That is a line from an english translated french novel I’ve been reading. It is in reference to how water takes it’s time wearing away the land around it. I’m thinking it would make a wonderful title for a photographic series on moving water. Being here in the northwest where water is so much more in abundance has given me the opportunity to spend much more time photographing it’s tendencies. Flowing water – is there any more of a photographic cliche than the smooth, misty tendrils of it’s fluid movement as it passes before the lens in a time exposure? Probably not. Even so, I think it is the most effective of the photo cliches. Not only does the sense of movement come across, it also conveys as a single moment, the passage of time. This is difficult to do in landscape photography. I like being able to explore the textures of the flowing water. It is something that is not really perceptible when seeing it realtime. Varying shudder speeds can result in startling and surprising differences. There is also the white noise of water as it cascades through a space. It drowns out the ringing in my ears from chronic tinnitus and allows me a cleaner experience of a natural setting. I find it comforting to be able to reveal so many hidden aspects of water. Comforting to investigate and comforting to view the images.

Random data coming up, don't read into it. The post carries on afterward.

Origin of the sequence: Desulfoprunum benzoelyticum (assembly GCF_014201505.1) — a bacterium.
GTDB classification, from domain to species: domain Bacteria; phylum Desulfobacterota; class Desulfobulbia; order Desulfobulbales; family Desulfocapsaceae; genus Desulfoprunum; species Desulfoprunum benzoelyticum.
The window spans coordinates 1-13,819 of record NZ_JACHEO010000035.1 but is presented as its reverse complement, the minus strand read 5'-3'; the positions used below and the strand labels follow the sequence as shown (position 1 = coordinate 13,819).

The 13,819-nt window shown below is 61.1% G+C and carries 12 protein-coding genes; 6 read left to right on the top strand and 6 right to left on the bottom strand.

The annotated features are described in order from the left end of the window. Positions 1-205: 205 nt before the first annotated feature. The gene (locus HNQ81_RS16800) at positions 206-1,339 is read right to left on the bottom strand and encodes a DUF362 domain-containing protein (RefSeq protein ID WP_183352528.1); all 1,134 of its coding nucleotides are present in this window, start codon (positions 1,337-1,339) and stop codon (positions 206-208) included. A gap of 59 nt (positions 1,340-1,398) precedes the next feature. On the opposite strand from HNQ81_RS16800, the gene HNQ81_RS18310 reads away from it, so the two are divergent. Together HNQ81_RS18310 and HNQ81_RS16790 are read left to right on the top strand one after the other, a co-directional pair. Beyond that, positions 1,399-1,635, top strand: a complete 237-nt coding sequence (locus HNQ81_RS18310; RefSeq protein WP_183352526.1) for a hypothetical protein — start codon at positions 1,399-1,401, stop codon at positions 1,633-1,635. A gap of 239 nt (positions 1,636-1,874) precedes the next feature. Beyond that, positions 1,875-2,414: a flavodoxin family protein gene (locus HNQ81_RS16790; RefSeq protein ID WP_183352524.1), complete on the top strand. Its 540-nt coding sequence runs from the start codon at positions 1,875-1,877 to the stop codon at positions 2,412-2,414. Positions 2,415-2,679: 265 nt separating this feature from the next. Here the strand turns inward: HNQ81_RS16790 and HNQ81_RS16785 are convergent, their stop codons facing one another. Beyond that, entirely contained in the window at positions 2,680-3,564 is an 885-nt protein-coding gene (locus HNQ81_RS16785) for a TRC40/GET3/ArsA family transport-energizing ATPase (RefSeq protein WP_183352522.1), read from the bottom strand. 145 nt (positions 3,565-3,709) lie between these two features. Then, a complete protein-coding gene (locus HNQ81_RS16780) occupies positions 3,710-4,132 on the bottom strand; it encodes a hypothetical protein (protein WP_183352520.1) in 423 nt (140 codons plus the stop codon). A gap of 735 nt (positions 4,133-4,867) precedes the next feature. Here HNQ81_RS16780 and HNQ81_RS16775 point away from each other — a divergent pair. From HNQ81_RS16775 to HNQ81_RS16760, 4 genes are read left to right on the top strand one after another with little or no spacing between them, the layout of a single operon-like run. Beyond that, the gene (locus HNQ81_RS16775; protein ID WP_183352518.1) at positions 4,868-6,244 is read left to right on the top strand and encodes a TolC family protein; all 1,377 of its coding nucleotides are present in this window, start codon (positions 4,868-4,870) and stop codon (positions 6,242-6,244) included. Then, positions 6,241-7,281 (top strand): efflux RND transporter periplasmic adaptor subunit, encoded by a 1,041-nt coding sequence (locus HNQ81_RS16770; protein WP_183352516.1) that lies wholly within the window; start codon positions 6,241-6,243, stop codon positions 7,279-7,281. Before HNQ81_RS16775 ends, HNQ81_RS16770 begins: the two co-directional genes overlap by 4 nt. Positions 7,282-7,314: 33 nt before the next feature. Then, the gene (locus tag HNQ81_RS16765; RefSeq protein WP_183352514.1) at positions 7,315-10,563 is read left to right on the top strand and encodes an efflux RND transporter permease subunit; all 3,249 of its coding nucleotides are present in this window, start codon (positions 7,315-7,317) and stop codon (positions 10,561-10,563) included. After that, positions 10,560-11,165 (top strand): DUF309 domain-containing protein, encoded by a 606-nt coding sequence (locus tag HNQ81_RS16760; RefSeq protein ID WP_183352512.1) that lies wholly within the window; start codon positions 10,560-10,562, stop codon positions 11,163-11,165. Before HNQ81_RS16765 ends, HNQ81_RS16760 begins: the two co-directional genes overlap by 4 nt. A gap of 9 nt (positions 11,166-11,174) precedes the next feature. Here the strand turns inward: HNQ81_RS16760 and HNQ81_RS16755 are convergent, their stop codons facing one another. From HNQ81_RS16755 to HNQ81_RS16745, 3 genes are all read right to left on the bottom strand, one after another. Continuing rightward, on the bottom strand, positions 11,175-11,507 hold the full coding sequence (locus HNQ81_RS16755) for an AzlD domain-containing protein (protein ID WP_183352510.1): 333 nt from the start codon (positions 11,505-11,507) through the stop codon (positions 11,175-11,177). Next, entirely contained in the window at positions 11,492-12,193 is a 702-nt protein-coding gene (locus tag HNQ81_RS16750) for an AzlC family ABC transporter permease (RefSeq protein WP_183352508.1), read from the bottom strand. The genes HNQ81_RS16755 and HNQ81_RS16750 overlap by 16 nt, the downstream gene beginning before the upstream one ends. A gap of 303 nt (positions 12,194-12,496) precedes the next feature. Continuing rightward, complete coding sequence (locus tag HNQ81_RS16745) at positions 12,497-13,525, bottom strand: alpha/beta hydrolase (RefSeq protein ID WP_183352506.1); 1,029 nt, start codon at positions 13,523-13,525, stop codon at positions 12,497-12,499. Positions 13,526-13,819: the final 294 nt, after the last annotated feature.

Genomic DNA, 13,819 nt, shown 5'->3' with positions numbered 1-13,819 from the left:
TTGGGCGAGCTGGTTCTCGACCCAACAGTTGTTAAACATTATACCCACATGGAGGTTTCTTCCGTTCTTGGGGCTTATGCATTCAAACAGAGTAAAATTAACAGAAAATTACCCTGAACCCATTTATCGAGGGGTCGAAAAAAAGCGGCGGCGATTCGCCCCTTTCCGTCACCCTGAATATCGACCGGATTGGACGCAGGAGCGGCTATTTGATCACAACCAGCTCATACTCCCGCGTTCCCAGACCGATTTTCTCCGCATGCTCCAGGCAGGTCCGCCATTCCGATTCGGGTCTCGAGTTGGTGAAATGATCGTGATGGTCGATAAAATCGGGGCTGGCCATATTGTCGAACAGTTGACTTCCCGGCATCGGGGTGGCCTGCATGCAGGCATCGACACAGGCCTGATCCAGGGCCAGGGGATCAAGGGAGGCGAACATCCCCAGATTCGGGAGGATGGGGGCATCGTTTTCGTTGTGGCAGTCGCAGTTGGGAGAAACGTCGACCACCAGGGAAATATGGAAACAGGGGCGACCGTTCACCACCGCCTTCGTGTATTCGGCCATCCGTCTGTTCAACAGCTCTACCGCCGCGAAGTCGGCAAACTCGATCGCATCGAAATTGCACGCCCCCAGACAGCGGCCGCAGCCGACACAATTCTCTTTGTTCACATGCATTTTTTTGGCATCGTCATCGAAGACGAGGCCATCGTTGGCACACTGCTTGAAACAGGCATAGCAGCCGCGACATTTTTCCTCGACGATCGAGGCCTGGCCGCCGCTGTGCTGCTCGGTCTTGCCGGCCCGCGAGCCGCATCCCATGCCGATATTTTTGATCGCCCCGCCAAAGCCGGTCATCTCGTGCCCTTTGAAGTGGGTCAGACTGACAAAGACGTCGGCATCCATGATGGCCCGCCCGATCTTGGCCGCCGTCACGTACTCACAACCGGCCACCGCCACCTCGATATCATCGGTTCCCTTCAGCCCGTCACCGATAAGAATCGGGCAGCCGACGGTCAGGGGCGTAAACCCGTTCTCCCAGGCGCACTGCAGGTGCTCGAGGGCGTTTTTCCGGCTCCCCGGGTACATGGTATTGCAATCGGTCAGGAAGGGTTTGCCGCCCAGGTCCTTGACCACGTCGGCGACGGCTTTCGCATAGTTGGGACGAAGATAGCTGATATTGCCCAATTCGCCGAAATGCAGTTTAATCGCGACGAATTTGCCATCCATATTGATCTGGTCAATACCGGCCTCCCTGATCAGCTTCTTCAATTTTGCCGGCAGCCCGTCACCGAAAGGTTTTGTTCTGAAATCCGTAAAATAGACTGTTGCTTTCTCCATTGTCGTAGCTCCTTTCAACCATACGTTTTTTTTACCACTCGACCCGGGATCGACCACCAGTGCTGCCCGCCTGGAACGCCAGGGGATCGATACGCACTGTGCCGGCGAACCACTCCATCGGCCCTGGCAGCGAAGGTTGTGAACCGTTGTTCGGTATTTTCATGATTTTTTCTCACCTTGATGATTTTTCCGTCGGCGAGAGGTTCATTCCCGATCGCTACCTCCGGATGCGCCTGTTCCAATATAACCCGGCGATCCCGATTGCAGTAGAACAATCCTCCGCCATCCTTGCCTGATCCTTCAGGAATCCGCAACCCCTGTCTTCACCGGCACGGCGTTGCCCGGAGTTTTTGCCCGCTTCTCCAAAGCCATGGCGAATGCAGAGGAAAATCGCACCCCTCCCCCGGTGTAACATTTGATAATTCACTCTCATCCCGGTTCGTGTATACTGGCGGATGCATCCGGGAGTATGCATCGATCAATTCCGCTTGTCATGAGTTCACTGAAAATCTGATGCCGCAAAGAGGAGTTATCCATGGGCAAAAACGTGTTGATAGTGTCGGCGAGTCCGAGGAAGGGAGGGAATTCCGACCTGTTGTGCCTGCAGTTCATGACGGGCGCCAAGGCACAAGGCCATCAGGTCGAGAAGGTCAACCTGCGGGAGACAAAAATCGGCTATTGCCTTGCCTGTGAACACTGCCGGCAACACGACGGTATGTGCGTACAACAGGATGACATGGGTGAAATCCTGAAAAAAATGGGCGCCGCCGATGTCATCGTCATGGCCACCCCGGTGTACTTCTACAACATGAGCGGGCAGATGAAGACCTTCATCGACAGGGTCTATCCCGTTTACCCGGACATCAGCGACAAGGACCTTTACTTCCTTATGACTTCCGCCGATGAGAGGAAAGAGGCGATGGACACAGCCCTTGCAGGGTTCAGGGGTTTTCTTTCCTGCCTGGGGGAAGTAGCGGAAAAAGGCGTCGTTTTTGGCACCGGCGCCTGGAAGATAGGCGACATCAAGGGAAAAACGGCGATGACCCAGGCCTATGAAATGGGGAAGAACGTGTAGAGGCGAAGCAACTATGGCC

Here at Crater Lake National Park, the water theme continues. Naturally. The lake alone can offer so many different looks depending on the lighting conditions. One day not a cloud in sight – another, overcast skies.
The color of the lake itself can seem to be a weird approximation of the sky. I used it a couple of times as a seamless kind of backdrop for making plants stand out.
As it was in Lassen, spring was still in evidence here at Crater. We took several more hikes looking and finding wildflowers. We also found clouds of mosquitos. One follows the other here, unfortunatly we were caught deet-less on one morning hike around a boggy meadow, which it made for less than enjoyable photography. Oh but we persevered and came back with some nice images.
Oh yes, just to update you on my last post about the surge protector caper – all turned out fairly well. The RV store took back the unit and refunded my money minus a 20% restocking fee. A good deal for him, but I am relieved not to be stuck for the entire amount. The lesson learned – trust your equipment.